Covid-19 Green Futures

Innovative use of publicly available data provides new insights into the equity of access to services by public transport in England

By Helen Roberts, National Audit Office, UK

In June 2019, the UK became the first major economy to pass a law that requires net zero greenhouse gas emissions by 2050. How we move around and the modes of transport we use have a vast role to play in reaching this target. Transport is the UK’s highest greenhouse gas-emitting sector, with surface transport, aviation and shipping accounting for 34% of carbon dioxide (CO2) emissions in 2019. Between 1990 and 2019, CO2 emissions from the transport sector reduced by just 4.6%.

The UK Government has identified that a key part of decarbonising will be to accelerate modal shift to public and active transport. For people to be incentivised to make the switch away from personal cars, the public transport system in place needs to accessible, affordable and meet the needs of its various users.

Covid-19 has radically changed how, why, where and whether we travel. From the date of the first lockdown on the 23rd March to the end of 2020, bus use (excluding London) averaged 35% compared to pre-Covid levels, while National Rail use averaged just 22%. On the other hand, car use returned to near normal levels by the end of August. However, given the pressing need to reduce carbon emissions the public transport network will need to play an increasingly significant part in how we travel in the future.

Even prior to Covid-19, public transport provision played a key role in how people accessed services they needed – including healthcare, education, employment, and leisure facilities. In turn, people’s ability to access local services influences health, education and social outcomes for individuals.

However, the nature and availability of public transport services in England are locally determined and highly variable. The National Audit Office (NAO) wanted to explore whether unequal access to public transport may be disproportionally affecting those in disadvantaged communities and whether and how easily they can access services they need. To explore this, the NAO developed an interactive tool based on modelled journey time data and analyses.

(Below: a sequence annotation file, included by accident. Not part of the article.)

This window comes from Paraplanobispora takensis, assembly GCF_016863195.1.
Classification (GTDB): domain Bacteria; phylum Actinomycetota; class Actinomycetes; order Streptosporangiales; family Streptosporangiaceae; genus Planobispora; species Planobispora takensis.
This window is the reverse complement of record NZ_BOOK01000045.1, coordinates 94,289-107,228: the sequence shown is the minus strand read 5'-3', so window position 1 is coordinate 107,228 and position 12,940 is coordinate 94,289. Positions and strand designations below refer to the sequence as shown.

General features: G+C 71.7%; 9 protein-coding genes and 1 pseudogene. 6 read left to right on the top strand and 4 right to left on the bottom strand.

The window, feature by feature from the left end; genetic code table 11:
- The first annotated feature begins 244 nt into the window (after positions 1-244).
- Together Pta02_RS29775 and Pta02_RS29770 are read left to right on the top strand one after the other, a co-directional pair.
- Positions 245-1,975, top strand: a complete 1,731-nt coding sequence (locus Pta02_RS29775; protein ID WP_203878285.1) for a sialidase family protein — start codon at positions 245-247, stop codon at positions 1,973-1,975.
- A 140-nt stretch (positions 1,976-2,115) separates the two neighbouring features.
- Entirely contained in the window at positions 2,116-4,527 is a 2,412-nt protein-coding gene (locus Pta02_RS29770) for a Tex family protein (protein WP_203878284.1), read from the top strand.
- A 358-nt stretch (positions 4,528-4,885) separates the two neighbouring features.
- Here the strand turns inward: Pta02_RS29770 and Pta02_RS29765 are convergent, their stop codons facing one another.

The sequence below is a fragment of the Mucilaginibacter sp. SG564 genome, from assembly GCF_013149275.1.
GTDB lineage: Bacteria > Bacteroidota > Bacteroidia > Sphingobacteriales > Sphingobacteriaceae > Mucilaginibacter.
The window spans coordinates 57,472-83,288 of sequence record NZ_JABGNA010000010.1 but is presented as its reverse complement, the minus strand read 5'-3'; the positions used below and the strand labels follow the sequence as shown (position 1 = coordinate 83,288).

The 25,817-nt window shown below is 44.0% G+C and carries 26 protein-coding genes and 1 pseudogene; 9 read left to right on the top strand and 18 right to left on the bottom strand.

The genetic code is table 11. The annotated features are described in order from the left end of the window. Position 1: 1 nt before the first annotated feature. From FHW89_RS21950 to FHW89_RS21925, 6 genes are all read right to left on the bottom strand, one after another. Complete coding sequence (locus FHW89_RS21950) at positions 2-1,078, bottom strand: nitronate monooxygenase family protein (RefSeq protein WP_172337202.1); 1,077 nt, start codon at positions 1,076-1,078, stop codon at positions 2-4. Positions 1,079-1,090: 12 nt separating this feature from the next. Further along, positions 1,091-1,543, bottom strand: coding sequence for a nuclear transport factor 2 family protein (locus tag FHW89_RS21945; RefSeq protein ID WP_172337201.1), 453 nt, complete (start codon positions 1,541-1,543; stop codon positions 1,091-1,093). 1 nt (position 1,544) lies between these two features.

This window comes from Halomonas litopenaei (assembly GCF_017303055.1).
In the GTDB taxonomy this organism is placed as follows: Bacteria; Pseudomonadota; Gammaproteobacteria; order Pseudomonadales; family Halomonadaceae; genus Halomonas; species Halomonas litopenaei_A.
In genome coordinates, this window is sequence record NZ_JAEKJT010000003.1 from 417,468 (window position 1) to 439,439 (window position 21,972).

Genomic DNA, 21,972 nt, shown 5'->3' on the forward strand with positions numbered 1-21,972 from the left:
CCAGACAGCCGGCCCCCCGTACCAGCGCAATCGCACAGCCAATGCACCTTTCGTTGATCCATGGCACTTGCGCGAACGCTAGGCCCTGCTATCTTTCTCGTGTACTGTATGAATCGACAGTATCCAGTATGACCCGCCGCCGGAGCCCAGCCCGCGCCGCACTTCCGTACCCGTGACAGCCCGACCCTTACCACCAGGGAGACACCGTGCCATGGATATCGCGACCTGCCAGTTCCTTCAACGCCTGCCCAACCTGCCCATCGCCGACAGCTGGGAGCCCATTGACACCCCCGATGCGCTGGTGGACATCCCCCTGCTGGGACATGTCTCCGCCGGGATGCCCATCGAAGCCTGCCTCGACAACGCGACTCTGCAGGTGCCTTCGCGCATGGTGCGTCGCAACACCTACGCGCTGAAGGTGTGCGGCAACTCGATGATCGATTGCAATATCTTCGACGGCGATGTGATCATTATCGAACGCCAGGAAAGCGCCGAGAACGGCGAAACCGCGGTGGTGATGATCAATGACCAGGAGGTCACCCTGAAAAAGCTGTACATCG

A journey time tool

We used modelled data, published by the Department for Transport (DfT), which shows public transport journey times (as at 2017, the most recent data available) to service locations (including primary and secondary schools, FE colleges, hospitals, GP surgeries, centres of employment and town centres) from thousands of output area centroid starting points in England. We also obtained the locations of these services from DfT and used this information to calculate journey times to services for every output area in England. For the education and healthcare service locations, we also obtained data on service quality from Ofsted and the Care Quality Commission. This allowed us to calculate and compare journey times to the nearest service (of any rating) and the nearest good or outstanding service. This was a new piece of analysis, never undertaken before. We used location ratings given as close to 2017 as possible to match the journey time data we used. We recognise that some location ratings may have changed since then.

We also compared these calculated journey times with the Index of Multiple Deprivation (the measure of relative deprivation for areas in England) which allowed us to see how journey times varied by deprivation classification. (Full details of our methodology can be found in our published technical guide.)

Image: Comparing public transport journey times to the nearest (of any rating) and nearest good/outstanding acute hospital trust.

Journey times: four findings and their implications

Our analysis demonstrates new insights available to government through innovative analysis and combinations of currently collated datasets.

1. Those who use or are reliant on public transport have longer average journey times to key local services than those with access to a car, although local variation exists.